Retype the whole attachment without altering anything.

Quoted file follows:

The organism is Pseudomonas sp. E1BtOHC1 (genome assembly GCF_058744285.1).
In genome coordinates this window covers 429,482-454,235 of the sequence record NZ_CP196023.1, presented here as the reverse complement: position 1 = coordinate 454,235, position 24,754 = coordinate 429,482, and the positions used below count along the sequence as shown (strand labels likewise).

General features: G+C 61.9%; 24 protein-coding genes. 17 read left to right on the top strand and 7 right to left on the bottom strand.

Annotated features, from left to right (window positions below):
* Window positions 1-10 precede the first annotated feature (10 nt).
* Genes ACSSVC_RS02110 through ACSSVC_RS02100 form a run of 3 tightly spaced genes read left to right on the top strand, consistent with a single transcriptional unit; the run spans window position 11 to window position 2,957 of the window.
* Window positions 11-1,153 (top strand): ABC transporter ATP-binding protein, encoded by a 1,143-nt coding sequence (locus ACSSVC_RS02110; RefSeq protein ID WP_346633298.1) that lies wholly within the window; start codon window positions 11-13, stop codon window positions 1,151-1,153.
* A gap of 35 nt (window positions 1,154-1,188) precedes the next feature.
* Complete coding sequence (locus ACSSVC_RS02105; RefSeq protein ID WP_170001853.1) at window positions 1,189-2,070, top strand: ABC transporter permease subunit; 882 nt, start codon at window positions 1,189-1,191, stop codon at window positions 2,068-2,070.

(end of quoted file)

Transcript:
The organism is Pseudomonas sp. E1BtOHC1 (genome assembly GCF_058744285.1).
In genome coordinates this window covers 429,482-454,235 of the sequence record NZ_CP196023.1, presented here as the reverse complement: position 1 = coordinate 454,235, position 24,754 = coordinate 429,482, and the positions used below count along the sequence as shown (strand labels likewise).

General features: G+C 61.9%; 24 protein-coding genes. 17 read left to right on the top strand and 7 right to left on the bottom strand.

Annotated features, from left to right (window positions below):
* Window positions 1-10 precede the first annotated feature (10 nt).
* Genes ACSSVC_RS02110 through ACSSVC_RS02100 form a run of 3 tightly spaced genes read left to right on the top strand, consistent with a single transcriptional unit; the run spans window position 11 to window position 2,957 of the window.
* Window positions 11-1,153 (top strand): ABC transporter ATP-binding protein, encoded by a 1,143-nt coding sequence (locus ACSSVC_RS02110; RefSeq protein ID WP_346633298.1) that lies wholly within the window; start codon window positions 11-13, stop codon window positions 1,151-1,153.
* A gap of 35 nt (window positions 1,154-1,188) precedes the next feature.
* Complete coding sequence (locus ACSSVC_RS02105; RefSeq protein ID WP_170001853.1) at window positions 1,189-2,070, top strand: ABC transporter permease subunit; 882 nt, start codon at window positions 1,189-1,191, stop codon at window positions 2,068-2,070.